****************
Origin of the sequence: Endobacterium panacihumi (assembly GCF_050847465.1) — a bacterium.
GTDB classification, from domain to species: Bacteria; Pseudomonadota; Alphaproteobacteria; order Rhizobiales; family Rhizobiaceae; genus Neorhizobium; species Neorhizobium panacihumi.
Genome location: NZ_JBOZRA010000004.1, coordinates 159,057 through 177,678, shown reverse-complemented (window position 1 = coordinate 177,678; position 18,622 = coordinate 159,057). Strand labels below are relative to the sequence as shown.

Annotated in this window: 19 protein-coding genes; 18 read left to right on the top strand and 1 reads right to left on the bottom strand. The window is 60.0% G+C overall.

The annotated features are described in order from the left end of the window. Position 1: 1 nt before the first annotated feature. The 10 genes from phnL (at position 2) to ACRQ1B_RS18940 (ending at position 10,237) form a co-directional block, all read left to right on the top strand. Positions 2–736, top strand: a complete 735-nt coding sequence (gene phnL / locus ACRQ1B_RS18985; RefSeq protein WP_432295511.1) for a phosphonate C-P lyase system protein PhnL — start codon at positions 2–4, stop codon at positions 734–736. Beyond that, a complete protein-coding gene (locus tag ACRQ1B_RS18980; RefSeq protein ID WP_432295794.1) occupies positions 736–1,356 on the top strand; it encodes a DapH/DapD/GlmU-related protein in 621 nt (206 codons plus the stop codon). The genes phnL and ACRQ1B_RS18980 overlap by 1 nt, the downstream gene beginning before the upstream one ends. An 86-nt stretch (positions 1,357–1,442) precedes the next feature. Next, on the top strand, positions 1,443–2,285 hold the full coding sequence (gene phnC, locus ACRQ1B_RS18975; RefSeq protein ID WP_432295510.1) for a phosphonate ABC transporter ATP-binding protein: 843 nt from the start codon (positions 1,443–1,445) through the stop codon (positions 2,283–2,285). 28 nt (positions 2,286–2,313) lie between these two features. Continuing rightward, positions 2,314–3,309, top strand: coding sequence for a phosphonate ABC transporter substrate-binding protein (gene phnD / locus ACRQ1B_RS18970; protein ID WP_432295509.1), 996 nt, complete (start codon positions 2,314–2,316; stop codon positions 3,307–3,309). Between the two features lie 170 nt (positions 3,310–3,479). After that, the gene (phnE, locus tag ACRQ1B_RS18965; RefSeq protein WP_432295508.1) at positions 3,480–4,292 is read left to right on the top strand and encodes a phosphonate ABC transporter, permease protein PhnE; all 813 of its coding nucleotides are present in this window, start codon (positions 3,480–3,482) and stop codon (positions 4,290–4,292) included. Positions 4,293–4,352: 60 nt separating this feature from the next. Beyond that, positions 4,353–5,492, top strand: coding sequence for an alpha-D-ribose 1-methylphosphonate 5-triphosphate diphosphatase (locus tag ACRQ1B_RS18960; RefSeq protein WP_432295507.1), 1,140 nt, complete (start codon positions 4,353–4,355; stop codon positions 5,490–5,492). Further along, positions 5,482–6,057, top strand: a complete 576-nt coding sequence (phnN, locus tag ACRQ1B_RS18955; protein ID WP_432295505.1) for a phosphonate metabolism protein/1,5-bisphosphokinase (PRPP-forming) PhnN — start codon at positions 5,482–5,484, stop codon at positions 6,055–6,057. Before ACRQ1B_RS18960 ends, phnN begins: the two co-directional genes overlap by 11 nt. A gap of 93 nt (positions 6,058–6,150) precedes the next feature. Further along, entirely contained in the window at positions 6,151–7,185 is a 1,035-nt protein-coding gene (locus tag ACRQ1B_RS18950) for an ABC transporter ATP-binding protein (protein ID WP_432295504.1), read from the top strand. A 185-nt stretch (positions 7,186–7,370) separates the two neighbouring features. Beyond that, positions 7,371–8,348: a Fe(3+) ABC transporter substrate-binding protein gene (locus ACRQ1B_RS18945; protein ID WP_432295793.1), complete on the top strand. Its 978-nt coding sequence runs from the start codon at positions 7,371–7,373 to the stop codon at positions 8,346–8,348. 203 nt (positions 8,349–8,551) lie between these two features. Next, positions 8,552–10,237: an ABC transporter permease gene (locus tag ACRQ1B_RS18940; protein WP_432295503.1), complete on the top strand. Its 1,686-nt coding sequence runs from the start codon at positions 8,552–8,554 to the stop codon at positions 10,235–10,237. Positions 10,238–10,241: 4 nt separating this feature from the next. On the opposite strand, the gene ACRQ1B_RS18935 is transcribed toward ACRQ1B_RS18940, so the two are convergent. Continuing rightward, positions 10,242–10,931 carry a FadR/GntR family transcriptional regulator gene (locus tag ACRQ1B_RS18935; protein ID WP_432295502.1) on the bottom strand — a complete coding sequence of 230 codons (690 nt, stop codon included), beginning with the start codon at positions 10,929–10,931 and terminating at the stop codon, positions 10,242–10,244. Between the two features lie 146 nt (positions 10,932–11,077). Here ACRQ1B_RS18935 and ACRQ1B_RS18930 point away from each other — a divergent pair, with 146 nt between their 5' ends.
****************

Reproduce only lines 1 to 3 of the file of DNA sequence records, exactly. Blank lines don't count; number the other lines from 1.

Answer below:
Origin of the sequence: Endobacterium panacihumi (assembly GCF_050847465.1) — a bacterium.
GTDB classification, from domain to species: Bacteria; Pseudomonadota; Alphaproteobacteria; order Rhizobiales; family Rhizobiaceae; genus Neorhizobium; species Neorhizobium panacihumi.
Genome location: NZ_JBOZRA010000004.1, coordinates 159,057 through 177,678, shown reverse-complemented (window position 1 = coordinate 177,678; position 18,622 = coordinate 159,057). Strand labels below are relative to the sequence as shown.